On twin engine vessels, running the two engines at different speeds induces a tendency for the vessel to turn (go in a circle) - which requires constant, and often fatiguing, helm correction. Additionally, out-of-sync engines can induce propeller "drag", as well as irritating engine and hull vibration, and "steer-offs" during acceleration and deceleration.
Note that just because your throttle levers are set evenly doesn't necessarily mean the engines are turning at the same rpms.
An engine synchronization gauge provides a visual indicator, allowing you to adjust your throttle settings so both engines turn at the same rpms to eliminate the above issues.
With gasoline engines, the synch gauge uses the same signal source as your tachometers (the negative terminal of the ignition coil, or an AC tap on the alternator). In fact, the engine sync gauge is often simply connected to the input terminals on the tachometers. The synch gauge then senses any difference in voltage due to a difference in the frequency of firing pulses from the two engines. If there is a difference, the gauge needle is deflected from zero (the synchronization point).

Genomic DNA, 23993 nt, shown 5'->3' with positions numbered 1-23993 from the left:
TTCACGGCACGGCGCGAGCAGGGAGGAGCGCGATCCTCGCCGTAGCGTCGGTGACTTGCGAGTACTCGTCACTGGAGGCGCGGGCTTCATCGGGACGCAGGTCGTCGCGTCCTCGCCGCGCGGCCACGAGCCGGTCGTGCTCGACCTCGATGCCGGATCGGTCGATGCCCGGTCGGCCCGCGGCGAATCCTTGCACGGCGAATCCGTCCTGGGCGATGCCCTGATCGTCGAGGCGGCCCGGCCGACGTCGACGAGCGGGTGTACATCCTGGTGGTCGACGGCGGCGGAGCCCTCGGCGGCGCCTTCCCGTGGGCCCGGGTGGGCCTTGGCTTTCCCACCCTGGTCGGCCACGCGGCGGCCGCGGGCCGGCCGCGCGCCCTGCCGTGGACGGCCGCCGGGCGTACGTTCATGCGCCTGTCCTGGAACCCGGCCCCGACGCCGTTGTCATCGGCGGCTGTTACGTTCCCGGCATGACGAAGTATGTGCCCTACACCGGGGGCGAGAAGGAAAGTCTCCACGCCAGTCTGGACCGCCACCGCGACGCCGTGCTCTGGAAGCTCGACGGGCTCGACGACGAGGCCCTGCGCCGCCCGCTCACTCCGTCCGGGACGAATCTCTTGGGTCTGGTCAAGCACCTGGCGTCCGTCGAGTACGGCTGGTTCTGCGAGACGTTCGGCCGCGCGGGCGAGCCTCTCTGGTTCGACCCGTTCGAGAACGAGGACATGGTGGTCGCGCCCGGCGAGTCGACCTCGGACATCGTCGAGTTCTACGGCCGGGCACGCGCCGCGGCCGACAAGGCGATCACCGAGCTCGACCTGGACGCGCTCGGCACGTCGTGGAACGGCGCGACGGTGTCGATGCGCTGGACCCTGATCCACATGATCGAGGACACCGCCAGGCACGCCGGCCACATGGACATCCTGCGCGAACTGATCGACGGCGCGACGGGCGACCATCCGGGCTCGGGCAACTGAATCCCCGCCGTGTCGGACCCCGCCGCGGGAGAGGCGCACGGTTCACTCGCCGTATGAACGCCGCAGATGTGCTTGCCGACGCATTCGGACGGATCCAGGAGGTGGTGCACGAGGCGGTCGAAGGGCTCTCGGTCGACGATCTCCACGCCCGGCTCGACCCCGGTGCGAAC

With diesel engines, the sync gauge is connected to a generator sender off the cam or crankshaft, or an AC tap on the alternator.
NOTE: This particular engine sync gauge will NOT work with a magnetic sender off the flywheel (as it can only accept a maximum of 25 pulses per revolution).
Note: Bezel shown in image is not included. See Related Products, below, for bezel selection.
• LED illumination
• IP67 waterproof rating
• Constructed of non-corroding materials
• Includes Tyco connector
Heavy on the technical side...
Note the difference between an engine synchronization indicator - like this one - which gives you a visual indication of whether your engines are running at the same revolutions per minute...
...and an engine synchronizer, which is an actual (expensive) mechanical device that controls the engine throttle setting of a "follower" or "slave" engine linked to the "lead" engine, whose throttle the helmsman manually controls - keeping both engines perfectly in sync all the time.